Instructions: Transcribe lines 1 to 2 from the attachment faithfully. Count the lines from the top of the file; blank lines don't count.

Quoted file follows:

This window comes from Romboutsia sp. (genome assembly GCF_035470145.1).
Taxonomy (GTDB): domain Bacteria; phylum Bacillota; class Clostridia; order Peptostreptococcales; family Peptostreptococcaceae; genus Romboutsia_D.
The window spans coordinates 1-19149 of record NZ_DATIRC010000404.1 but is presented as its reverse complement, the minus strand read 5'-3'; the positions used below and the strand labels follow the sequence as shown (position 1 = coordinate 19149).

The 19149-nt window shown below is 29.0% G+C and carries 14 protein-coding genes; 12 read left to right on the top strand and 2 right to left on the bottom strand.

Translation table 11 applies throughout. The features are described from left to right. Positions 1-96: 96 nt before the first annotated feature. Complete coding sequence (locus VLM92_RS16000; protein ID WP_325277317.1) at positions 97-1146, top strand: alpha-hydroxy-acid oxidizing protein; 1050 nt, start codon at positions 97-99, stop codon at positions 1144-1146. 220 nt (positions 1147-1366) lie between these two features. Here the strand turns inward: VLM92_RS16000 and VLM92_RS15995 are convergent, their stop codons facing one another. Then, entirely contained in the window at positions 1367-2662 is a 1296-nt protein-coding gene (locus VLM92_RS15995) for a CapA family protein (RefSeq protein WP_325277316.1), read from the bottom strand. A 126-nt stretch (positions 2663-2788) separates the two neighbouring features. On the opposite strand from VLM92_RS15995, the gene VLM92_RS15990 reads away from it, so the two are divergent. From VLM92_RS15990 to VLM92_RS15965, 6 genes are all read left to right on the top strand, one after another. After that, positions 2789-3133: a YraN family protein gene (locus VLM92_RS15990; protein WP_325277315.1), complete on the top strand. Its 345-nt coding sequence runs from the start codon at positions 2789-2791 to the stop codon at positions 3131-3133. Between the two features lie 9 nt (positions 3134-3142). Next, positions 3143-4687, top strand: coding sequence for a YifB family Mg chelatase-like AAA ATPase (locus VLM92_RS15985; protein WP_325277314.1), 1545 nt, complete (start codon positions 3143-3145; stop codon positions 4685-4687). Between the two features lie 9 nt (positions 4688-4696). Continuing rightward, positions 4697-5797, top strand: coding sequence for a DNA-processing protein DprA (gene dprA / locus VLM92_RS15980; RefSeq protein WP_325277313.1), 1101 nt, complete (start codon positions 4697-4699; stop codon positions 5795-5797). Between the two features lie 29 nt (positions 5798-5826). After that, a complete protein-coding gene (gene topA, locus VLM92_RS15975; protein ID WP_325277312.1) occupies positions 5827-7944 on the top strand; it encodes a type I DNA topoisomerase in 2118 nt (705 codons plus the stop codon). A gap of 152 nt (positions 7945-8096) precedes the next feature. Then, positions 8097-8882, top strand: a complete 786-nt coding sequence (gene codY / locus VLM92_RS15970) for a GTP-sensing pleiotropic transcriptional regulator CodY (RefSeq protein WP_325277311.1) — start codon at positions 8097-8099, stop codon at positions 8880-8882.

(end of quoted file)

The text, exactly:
This window comes from Romboutsia sp. (genome assembly GCF_035470145.1).
Taxonomy (GTDB): domain Bacteria; phylum Bacillota; class Clostridia; order Peptostreptococcales; family Peptostreptococcaceae; genus Romboutsia_D.